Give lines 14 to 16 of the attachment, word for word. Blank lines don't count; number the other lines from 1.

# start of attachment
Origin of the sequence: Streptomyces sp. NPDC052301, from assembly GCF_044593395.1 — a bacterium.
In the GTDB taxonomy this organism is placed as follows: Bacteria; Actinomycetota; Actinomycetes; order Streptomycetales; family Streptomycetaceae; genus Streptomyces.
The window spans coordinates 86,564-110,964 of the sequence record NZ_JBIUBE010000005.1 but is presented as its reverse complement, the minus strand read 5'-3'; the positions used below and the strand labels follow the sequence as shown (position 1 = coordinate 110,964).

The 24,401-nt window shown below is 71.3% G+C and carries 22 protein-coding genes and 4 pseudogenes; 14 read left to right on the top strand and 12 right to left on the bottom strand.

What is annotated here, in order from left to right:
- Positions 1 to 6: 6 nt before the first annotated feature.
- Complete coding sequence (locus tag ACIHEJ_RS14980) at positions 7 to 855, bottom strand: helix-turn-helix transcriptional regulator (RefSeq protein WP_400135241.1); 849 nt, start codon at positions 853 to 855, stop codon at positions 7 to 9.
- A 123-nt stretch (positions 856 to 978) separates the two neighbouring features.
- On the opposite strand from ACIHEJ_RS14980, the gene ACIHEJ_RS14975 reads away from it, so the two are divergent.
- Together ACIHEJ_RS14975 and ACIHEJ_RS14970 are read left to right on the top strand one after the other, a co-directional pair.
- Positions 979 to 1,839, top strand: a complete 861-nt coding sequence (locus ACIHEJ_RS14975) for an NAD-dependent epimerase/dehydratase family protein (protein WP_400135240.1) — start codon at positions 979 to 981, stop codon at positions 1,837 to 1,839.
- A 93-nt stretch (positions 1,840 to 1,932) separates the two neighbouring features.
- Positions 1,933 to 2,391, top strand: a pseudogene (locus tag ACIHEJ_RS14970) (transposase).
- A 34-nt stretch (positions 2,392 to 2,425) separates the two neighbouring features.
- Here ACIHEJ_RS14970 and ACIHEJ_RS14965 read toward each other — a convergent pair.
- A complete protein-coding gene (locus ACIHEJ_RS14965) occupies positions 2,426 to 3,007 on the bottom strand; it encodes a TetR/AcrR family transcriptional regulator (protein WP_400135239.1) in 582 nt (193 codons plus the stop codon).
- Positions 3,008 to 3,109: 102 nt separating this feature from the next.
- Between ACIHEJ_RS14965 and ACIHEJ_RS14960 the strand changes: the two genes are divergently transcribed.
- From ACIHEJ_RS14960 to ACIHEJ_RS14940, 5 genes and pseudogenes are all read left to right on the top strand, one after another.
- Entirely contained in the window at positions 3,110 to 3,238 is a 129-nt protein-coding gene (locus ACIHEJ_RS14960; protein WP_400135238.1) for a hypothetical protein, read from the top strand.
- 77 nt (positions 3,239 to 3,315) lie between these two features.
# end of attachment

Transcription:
- A 34-nt stretch (positions 2,392 to 2,425) separates the two neighbouring features.
- Here ACIHEJ_RS14970 and ACIHEJ_RS14965 read toward each other — a convergent pair.
- A complete protein-coding gene (locus ACIHEJ_RS14965) occupies positions 2,426 to 3,007 on the bottom strand; it encodes a TetR/AcrR family transcriptional regulator (protein WP_400135239.1) in 582 nt (193 codons plus the stop codon).